Should I forgive my ex-husband who deserted his family?
Question: After my marriage broke up, my ex-husband had little contact with me or my young daughter and never paid the maintenance he was supposed to. Now many years later he has become more religious and wants us to forgive him. But I am not interested, unless he compensates us for the money he owes us.
Rabbi Naftali Brawer
Naftali Brawer is the CEO of the Spiritual Capital Foundation.
You are absolutely right. The Mishnah states that repentance and Yom Kippur atones only for sins committed against God (Yoma 8:9). However, for sins committed against another person there can be no forgiveness until the sinner appeases the wronged party and makes full restitution. Maimonides adds that the wronged party, on receiving restitution, should not withhold forgiveness but rather forgive with a full heart.
The philosopher Emmanuel Levinas explores the deeper meaning of the above mishnah and the talmudic discussion surrounding it. He argues that by asserting that “the offended individual must always be appeased, approached and consoled individually [the Talmud emphasises that] God’s forgiveness… cannot be given if the individual has not been honoured. God is perhaps nothing but this permanent refusal of a history which would come to terms with our private tears.”
Levinas’s point is that the universal order, the great sweep of history — at least from God’s perspective — is not more important than the private tears of an individual. An individual wronged must be appeased.
So your husband must make restitution for the money he withheld from you when you needed it most. It is not enough to just ask for forgiveness. Assuming he does make full restitution, you must then do your very best to leave the past behind and to forgive him with a full heart, difficult as this may be.
If your husband has sincerely become more religious, he will instinctively want to make things right by compensating you. If, however, he refuses to make restitution, it is an indication that his religiosity is superficial. Too often we equate religiosity with the outward appearances of piety such as how one dresses, what one eats (or does not eat) and how often one prays.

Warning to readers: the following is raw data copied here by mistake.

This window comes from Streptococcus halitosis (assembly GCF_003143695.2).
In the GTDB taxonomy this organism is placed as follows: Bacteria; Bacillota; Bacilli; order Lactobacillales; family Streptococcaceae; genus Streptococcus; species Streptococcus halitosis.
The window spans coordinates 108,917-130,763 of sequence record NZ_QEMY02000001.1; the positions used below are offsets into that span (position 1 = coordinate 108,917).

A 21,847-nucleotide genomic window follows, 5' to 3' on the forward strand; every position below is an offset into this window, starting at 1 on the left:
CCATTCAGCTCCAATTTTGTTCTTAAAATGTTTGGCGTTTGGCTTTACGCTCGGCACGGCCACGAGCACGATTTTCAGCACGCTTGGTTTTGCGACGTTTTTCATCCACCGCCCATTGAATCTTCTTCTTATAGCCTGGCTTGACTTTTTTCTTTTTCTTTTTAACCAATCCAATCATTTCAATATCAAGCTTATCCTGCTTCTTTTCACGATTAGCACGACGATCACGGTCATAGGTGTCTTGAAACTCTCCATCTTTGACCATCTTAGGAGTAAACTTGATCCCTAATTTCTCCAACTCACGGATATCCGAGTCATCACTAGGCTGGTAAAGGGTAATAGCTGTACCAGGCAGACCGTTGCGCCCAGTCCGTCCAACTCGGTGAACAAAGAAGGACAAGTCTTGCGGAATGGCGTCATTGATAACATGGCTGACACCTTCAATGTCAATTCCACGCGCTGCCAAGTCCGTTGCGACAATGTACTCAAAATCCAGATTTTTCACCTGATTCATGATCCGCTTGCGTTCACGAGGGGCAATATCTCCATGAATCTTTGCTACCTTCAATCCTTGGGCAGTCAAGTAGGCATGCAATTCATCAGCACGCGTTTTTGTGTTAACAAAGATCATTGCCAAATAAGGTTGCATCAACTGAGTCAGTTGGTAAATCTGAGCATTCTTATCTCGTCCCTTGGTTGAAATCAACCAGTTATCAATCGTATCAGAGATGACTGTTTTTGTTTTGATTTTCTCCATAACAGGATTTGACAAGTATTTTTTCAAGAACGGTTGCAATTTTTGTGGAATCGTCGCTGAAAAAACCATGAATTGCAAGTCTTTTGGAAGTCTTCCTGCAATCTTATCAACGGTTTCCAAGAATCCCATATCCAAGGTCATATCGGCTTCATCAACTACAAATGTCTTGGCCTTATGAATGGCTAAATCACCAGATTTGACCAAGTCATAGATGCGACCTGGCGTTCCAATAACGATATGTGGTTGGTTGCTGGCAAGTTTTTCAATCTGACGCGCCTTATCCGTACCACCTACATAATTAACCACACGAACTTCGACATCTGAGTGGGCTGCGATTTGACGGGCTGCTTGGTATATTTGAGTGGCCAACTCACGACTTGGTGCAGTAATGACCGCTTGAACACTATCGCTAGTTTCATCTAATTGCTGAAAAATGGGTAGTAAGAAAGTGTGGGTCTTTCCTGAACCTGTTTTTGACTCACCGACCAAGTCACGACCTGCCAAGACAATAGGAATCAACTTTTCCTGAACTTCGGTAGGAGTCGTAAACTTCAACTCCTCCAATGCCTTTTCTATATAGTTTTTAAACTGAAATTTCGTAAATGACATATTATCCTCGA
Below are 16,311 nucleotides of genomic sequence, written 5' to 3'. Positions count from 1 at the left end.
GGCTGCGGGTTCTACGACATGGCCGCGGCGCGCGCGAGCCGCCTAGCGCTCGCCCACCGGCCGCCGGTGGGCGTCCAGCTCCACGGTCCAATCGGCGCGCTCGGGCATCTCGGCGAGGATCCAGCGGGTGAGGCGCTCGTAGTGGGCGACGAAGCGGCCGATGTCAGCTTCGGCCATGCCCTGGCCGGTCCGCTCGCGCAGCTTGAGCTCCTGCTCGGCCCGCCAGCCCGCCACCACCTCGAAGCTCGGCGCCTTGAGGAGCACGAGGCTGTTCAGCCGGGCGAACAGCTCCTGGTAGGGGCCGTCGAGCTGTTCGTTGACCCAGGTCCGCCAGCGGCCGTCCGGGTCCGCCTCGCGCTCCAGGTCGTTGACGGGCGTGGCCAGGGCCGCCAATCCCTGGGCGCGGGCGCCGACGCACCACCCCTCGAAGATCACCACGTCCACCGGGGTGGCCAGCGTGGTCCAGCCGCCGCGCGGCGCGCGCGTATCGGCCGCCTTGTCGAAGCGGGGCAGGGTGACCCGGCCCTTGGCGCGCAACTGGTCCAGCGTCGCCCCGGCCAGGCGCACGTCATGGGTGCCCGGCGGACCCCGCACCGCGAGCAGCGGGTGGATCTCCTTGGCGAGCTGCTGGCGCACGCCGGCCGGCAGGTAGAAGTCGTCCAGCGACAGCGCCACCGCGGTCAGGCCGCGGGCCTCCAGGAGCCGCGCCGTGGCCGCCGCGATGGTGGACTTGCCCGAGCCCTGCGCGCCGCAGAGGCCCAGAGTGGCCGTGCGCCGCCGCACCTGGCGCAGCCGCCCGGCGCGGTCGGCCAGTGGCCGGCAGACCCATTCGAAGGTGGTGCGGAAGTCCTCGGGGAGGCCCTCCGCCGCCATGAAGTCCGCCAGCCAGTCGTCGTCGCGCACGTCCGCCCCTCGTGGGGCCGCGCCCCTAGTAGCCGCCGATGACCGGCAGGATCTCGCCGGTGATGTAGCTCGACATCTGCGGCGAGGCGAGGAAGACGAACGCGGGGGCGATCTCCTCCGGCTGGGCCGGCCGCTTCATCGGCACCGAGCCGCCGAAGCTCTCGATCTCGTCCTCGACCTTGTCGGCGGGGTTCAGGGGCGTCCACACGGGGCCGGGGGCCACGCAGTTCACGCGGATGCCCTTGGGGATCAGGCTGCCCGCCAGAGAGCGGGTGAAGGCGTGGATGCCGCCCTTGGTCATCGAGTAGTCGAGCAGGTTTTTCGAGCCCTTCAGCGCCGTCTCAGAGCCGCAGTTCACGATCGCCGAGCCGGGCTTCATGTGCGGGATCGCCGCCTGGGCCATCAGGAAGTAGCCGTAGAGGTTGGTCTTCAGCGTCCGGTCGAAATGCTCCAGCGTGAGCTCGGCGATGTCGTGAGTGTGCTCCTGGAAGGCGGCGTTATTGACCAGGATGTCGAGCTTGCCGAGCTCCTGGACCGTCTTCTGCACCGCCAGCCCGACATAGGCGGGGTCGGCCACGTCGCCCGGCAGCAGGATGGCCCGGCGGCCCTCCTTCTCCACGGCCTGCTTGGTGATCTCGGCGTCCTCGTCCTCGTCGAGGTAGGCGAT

These are all important elements in the make-up of a religious person but they are only part of the picture. The other part is often more difficult to observe: how the religious person behaves towards other people. From your question, it is apparent that in the past your husband failed in this regard. However, it is never too late to do teshuvah. If he genuinely wants to live a religious life, he should start by repaying what he owes you.
Rabbi Jonathan Romain
Jonathan Romain is rabbi at Maidenhead (Reform) Synagogue.
It was certainly wrong of him to shirk his duty — and similarly all other ex-spouses who contrive not to pay maintenance. In fact, trebly so: it was wrong to break an agreement, wrong to neglect his own child, and wrong to force you to carry the sole burden of providing for her. You have every right to feel resentful.
It must also be galling for you that it has taken him until now to see the error of his ways — several years too late as far as you are concerned. However, this touches on the complex issue of repentance and how in theory it is great, but in practice it is not always easy and sometimes not welcomed.
It is one of the glories of Judaism that it says: yes, we get things wrong, mess up relationships and let ourselves down; but the past does not have to be an albatross around our necks forever, we can let go and start again, we can have a second chance.
It is a message that comes to the fore at the High Holy Days, but is equally present at any other point in the year. In his case, therefore, his repentance is to be applauded. But it is not enough for the person to repent, two other things must also happen.
First, the repenter must take steps to prove that he is sincere. Words are important and an apology is vital, but some form of practical action is also needed — both to reinforce the change of heart and to compensate for the misdemeanour’s consequences.
Second, the person who has been hurt must accept the repentance. The victim also has to let go, be it of their image of the other person, or of the anger they hold. That can be very hard when people feel that their anger is all they have left to comfort them, yet it is part of the healing process for them too.
For your ex-husband, that action could mean paying the money he promised — be it a lump-sum or setting up a standing order; but if he is genuinely unable to do so, there are other options, such as helping you in whatever way is useful, or spending time with your daughter and re-establishing a relationship with her.
He is obliged to make good what he spoilt, but you are obliged to let him.